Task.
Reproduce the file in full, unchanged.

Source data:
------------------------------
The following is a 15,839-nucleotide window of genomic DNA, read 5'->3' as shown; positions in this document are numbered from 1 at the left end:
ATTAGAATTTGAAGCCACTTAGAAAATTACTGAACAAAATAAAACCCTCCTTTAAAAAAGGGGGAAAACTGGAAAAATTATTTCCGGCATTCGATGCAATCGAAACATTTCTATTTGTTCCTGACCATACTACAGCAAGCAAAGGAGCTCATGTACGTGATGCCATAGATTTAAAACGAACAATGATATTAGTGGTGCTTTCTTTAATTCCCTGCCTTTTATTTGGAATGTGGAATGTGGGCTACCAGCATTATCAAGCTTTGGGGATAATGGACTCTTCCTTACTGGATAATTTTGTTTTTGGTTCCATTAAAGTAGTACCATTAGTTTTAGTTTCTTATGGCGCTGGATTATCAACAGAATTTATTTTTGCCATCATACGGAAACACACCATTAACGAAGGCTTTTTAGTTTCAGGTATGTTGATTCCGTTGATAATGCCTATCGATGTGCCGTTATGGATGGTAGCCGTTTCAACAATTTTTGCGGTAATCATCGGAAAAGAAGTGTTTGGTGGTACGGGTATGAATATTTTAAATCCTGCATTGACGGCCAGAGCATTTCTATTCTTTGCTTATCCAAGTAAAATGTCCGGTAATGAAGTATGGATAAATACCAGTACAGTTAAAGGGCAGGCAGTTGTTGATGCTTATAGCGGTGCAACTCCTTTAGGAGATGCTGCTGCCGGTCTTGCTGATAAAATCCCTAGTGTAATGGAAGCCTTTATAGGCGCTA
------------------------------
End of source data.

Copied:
The following is a 15,839-nucleotide window of genomic DNA, read 5'->3' as shown; positions in this document are numbered from 1 at the left end:
ATTAGAATTTGAAGCCACTTAGAAAATTACTGAACAAAATAAAACCCTCCTTTAAAAAAGGGGGAAAACTGGAAAAATTATTTCCGGCATTCGATGCAATCGAAACATTTCTATTTGTTCCTGACCATACTACAGCAAGCAAAGGAGCTCATGTACGTGATGCCATAGATTTAAAACGAACAATGATATTAGTGGTGCTTTCTTTAATTCCCTGCCTTTTATTTGGAATGTGGAATGTGGGCTACCAGCATTATCAAGCTTTGGGGATAATGGACTCTTCCTTACTGGATAATTTTGTTTTTGGTTCCATTAAAGTAGTACCATTAGTTTTAGTTTCTTATGGCGCTGGATTATCAACAGAATTTATTTTTGCCATCATACGGAAACACACCATTAACGAAGGCTTTTTAGTTTCAGGTATGTTGATTCCGTTGATAATGCCTATCGATGTGCCGTTATGGATGGTAGCCGTTTCAACAATTTTTGCGGTAATCATCGGAAAAGAAGTGTTTGGTGGTACGGGTATGAATATTTTAAATCCTGCATTGACGGCCAGAGCATTTCTATTCTTTGCTTATCCAAGTAAAATGTCCGGTAATGAAGTATGGATAAATACCAGTACAGTTAAAGGGCAGGCAGTTGTTGATGCTTATAGCGGTGCAACTCCTTTAGGAGATGCTGCTGCCGGTCTTGCTGATAAAATCCCTAGTGTAATGGAAGCCTTTATAGGCGCTA